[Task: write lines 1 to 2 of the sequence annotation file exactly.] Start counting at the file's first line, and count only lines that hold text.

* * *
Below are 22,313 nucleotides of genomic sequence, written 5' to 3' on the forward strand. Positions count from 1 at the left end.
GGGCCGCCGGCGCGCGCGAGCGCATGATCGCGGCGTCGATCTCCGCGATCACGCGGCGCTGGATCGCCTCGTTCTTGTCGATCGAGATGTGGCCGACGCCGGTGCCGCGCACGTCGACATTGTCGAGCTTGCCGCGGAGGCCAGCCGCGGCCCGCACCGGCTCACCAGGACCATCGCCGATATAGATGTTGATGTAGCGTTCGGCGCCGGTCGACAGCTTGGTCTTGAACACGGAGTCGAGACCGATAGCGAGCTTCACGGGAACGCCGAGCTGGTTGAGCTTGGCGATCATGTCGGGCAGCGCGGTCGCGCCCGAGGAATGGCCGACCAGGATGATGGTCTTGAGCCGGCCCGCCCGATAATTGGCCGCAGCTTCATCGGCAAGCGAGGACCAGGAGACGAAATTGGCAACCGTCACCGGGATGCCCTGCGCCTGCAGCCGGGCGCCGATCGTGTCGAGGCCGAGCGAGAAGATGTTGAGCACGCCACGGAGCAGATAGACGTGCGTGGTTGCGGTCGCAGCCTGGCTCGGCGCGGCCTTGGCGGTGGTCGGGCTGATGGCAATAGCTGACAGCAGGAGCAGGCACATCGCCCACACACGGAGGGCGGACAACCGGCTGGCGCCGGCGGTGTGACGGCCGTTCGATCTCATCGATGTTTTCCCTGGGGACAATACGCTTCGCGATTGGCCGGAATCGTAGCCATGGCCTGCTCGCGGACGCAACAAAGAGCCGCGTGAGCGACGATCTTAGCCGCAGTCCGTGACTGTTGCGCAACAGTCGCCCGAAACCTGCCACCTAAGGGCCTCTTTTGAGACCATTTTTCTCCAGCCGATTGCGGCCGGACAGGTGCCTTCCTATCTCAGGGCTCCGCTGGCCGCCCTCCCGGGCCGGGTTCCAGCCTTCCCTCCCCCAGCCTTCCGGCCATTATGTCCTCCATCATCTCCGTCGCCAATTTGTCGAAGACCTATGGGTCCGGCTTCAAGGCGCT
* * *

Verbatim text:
Below are 22,313 nucleotides of genomic sequence, written 5' to 3' on the forward strand. Positions count from 1 at the left end.
GGGCCGCCGGCGCGCGCGAGCGCATGATCGCGGCGTCGATCTCCGCGATCACGCGGCGCTGGATCGCCTCGTTCTTGTCGATCGAGATGTGGCCGACGCCGGTGCCGCGCACGTCGACATTGTCGAGCTTGCCGCGGAGGCCAGCCGCGGCCCGCACCGGCTCACCAGGACCATCGCCGATATAGATGTTGATGTAGCGTTCGGCGCCGGTCGACAGCTTGGTCTTGAACACGGAGTCGAGACCGATAGCGAGCTTCACGGGAACGCCGAGCTGGTTGAGCTTGGCGATCATGTCGGGCAGCGCGGTCGCGCCCGAGGAATGGCCGACCAGGATGATGGTCTTGAGCCGGCCCGCCCGATAATTGGCCGCAGCTTCATCGGCAAGCGAGGACCAGGAGACGAAATTGGCAACCGTCACCGGGATGCCCTGCGCCTGCAGCCGGGCGCCGATCGTGTCGAGGCCGAGCGAGAAGATGTTGAGCACGCCACGGAGCAGATAGACGTGCGTGGTTGCGGTCGCAGCCTGGCTCGGCGCGGCCTTGGCGGTGGTCGGGCTGATGGCAATAGCTGACAGCAGGAGCAGGCACATCGCCCACACACGGAGGGCGGACAACCGGCTGGCGCCGGCGGTGTGACGGCCGTTCGATCTCATCGATGTTTTCCCTGGGGACAATACGCTTCGCGATTGGCCGGAATCGTAGCCATGGCCTGCTCGCGGACGCAACAAAGAGCCGCGTGAGCGACGATCTTAGCCGCAGTCCGTGACTGTTGCGCAACAGTCGCCCGAAACCTGCCACCTAAGGGCCTCTTTTGAGACCATTTTTCTCCAGCCGATTGCGGCCGGACAGGTGCCTTCCTATCTCAGGGCTCCGCTGGCCGCCCTCCCGGGCCGGGTTCCAGCCTTCCCTCCCCCAGCCTTCCGGCCATTATGTCCTCCATCATCTCCGTCGCCAATTTGTCGAAGACCTATGGGTCCGGCTTCAAGGCGCT